Trail Ratings Explained

We use a 1-10 rating scale for our trails because we have found that most other clubs, organizations and websites use it too. For consistency, we borrowed the following images and descriptions from Las Vegas Jeep Trails (with their permission, of course.)

Remember, trail ratings are often highly subjective, and are typically applied to optimal conditions (dry, sunny, clear). Seasonal conditions may affect how a trail would be rated. Please take a minute to research a trail's current reported conditions, land management and possible closures before you go.


A 1 rated trail is a true stock friendly trail (and by stock friendly we mean a stock Jeep). An example would be a graded dirt road. There are no obsticles and should not need to engage 4 wheel drive at all. Really any street car or truck can traverse this trail.


A 2 rated trail may includes a small rut or very small loose rocks. Sometimes a washboarded dirt road may be described as a 2 rating. Stock Jeeps will have no issue here, however it may be a bit bumpy for a car.


A 3 rated trail may add a few loose rocks or steep inclines. 4 wheel drive may be necessary to help maintain slow speeds on steep sections. However, any Jeep should be able to navigate a 3 rated trails without any difficulty.


A 4 rated trail add a few more challenges in to the mix. These trails may have steep inclines, some minor off-camber sections, and some ruts and steps or loose rocks that require more attention. 4 wheel low may be required to handle the steep slopes or crawl through small to mid-sized rocks. Stock Jeeps should be able to handle a 4 rated trail, however inexperienced drivers may want to have a little help.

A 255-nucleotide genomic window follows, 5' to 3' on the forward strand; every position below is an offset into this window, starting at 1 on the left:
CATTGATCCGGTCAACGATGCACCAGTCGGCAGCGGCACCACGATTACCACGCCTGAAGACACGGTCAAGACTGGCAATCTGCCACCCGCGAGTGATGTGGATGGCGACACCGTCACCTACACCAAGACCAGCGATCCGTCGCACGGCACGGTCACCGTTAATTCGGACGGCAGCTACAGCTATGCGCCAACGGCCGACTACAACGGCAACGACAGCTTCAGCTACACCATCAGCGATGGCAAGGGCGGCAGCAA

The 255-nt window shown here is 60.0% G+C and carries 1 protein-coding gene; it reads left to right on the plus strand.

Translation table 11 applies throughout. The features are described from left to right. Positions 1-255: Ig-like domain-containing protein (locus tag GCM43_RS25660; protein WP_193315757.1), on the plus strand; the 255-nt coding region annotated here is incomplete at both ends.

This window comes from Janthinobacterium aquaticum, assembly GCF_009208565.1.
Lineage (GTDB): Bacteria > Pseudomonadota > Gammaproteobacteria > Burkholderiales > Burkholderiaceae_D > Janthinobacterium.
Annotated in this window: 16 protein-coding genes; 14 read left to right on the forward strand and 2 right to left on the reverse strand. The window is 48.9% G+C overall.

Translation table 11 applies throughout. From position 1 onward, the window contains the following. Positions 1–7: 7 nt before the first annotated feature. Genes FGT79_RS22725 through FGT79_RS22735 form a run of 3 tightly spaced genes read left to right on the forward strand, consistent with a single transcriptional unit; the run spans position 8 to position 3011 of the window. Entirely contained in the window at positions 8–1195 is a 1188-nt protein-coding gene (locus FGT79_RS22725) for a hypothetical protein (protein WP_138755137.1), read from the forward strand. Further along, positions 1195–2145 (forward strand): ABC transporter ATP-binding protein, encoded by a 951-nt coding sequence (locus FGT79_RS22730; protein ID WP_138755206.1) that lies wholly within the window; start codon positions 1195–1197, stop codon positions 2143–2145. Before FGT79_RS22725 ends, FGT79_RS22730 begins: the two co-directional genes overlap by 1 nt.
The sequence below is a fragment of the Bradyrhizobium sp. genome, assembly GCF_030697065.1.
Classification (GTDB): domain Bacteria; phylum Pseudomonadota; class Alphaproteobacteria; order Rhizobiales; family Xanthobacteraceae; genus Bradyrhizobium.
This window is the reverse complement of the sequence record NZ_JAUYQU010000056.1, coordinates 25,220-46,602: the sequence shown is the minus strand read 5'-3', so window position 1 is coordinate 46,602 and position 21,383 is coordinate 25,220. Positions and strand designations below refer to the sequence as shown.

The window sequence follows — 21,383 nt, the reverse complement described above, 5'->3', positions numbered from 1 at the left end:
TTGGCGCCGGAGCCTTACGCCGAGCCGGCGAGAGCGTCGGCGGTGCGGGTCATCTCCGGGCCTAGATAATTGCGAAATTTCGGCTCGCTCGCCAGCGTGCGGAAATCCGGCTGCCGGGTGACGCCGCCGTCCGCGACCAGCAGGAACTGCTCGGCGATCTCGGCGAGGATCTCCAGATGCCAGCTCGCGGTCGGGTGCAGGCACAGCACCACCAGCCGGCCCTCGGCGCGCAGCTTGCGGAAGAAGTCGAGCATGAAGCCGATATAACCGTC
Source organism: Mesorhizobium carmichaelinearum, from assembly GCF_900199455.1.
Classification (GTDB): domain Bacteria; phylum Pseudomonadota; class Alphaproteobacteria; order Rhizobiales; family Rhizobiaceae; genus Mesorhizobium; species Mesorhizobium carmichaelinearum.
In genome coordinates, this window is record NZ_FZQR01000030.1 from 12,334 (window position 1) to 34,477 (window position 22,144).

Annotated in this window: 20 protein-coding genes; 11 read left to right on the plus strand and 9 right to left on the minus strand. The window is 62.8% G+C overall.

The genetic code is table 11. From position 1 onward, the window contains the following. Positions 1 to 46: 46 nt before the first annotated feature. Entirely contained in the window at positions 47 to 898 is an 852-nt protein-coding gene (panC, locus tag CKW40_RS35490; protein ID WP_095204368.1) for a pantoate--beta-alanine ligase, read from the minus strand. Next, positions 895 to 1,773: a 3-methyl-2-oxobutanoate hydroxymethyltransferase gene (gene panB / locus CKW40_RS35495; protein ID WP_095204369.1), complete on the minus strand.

A 5 rated trail may have even steeper grades to navigate, and bigger rocks and steps to get through. Moderate water crossings may be involved as well. Taking a stock Jeep on a 5 rated trail should be challenging, but not impossible. 4 wheel low is required and inexperienced drivers will benefit from good spotting. Minor bottom scraping may occur with Jeep without lifts or larger tires.


A 6 rated trail is where stock Jeeps typically hit their limit. These trails will have large rocks and steps, possibly as large as 3ft. Off-camber sections will likely exist. Spotting should be used on the tougher obsticles. Lifts and larger tires are likely required required. Lowing air pressure in tires and disconnecting sway bars should be considered a must for trails rated 6 and higher.


A 7 rated trail is typically a 6 rated trail but will add one or two more difficult obsticles. Lockers will be helpful, but may not be required. Stock Jeeps should not attempt a 7 rated trail. Excellent spotting is required. Some bottom scraping is likely, even for lifted Jeeps. These trails are only for experienced drivers.


An 8 rated trail is where we separate the men from the boys. High lift, large tires (35" or better), and lockers are required. Even with this equipment, expect not to be able to make it through the more extreme obsticles. You are likely to get some damage to your Jeep and may need to be winched out. Extreme off-camber sections may result in roll-overs.


A 9 rated trail is probably about as extreme of a trail that you will encounter. These are usually reserved for buggy type Jeeps. Should have full and securely suporrted roll cage, as the likelyhood of a roll over is extremely high. Obstacles will include giant boulders, extremely steep climbs, deep v-notches, and more. Do not attempt unless you have an extremely modified rig and willing to risk damaging it.


A 10 rated trail is similar to a 9 trail, but with one or two "impossible" obstacles. Most attempts will fail, even with the most modified of rigs. This will be the limit to which any vehicle can pass.